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Upmarket neobank Monument gears up for next funding round as launches savings products

Monument, which plans to do mass affluent banking better than its competitors, aims to reach profitability within 24 months of launch.

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New upmarket bank Monument is gearing up for its next funding round, it is launches is first tranche of savings products and app with “hundreds” on its waiting list.

Monument’s plan is to do mass affluent banking better than its competitors, and to reach profitability within 24 months of launch.

Details of the challenger bank that wants to target Britain's wealthy savers, entrepreneurs and property investors emerged at the start of the year after it raised close to £30m ahead of its launch.

This week, it has launched its first suite of savings products, which includes a 12 month, two and five year Fixed-Term Deposit product with Easy Access savings product to follow in early 2022.

It is also offering clients buy-to-let and bridging loans to support experienced and busy landlords to manage and grow their portfolios. 

Clients will be able to borrow up to £3m for buy-to-let property investments, supported by specialist relationship managers.

The app has also been launched this week, though Monument says it’s too early to say how many downloads it has had.

Chief operating officer John Saunders heralds the app as “very clean, very uncluttered, not quite Monzo” that will allow clients to sign up in minutes.

The app’s standout features, says Saunders, are two-fold.

One is that it is an entirely in-app experience, so clients can switch communication channels with Monument advisers, be it from video to email, within the app.

Allied to that, it offers a co-browsing facility, so clients can be aided by Monument advisers on investment decisions or if they are having trouble with the app.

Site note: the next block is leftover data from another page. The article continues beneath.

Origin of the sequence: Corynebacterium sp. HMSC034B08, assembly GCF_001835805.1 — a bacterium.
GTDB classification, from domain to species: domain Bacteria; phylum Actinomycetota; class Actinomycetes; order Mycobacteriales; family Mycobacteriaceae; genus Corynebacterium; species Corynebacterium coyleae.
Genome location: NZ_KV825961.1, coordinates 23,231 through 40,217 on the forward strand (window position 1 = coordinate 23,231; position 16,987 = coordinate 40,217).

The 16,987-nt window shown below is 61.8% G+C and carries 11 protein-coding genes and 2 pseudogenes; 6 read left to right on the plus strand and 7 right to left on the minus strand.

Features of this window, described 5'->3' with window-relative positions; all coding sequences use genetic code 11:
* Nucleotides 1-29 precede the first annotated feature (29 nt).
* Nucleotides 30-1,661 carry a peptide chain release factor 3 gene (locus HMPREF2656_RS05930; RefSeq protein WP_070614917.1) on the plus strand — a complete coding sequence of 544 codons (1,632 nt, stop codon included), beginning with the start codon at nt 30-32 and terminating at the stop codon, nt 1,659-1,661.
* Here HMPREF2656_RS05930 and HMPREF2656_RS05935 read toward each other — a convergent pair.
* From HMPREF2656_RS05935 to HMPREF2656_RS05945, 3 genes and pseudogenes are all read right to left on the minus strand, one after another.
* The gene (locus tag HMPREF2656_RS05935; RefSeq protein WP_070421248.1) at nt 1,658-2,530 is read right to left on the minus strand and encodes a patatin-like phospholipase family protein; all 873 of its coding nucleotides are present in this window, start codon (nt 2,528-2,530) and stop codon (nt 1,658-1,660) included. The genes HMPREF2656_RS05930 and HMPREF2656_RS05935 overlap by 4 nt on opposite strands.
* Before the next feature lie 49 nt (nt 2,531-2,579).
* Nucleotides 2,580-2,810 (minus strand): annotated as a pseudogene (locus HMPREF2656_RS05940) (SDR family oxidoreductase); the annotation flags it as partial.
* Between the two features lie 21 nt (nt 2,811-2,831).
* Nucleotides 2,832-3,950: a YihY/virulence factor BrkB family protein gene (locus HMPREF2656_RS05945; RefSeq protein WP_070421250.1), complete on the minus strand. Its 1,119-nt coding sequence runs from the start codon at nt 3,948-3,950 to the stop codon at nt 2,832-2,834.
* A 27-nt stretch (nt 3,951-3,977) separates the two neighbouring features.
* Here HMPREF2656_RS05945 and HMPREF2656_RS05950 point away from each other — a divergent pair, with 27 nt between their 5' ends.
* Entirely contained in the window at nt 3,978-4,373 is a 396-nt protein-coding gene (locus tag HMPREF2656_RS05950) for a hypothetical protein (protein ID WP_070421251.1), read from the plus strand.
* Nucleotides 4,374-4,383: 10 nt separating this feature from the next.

On Monument’s launch, Saunders says: “We are being cautious and careful and appropriate”.

It is not a big bang launch, he says, but points out: “We are not in the same place as other banks that set out to raise as much cash as they possibly can in the shortest period of time. 

“That’s not our business model. Because our deposit taking is really about funding our lending back. It’s a really old fashioned business model.”

Our mantra is more about “value over volume”.

Last month, it received its full banking licence, allowing it to start taking in deposits.

The bank wants to capture a slice of the £200bn affluent savings market in Britain.

Its core market is individuals that it believes have been “undeserved” by, at one end ,the  premier banks and the other the private banks.

Depositors must hold a minimum balance of £25,000 with Monument across all savings accounts.

Saunders says that its waiting list in its “hundreds”.

But he qualifies the definition of a waiting list, pointing out that those individuals on its waiting list are people who want early access to its products or might want to test products, not necessarily potential clients.

To date the bank has raised around £60m and is now gearing up for is Series B round which will be a “traditionally institutional round”.

"You will appreciate that as a bank you always need capital to grow. That is just the reality, " Saunders says.

Monument ,which has a staff headcount in its forties, will not be launching current accounts.

“We are not running current accounts. And the reason for that is that people frankly tend to stick largely with one current account," Saunders adds.

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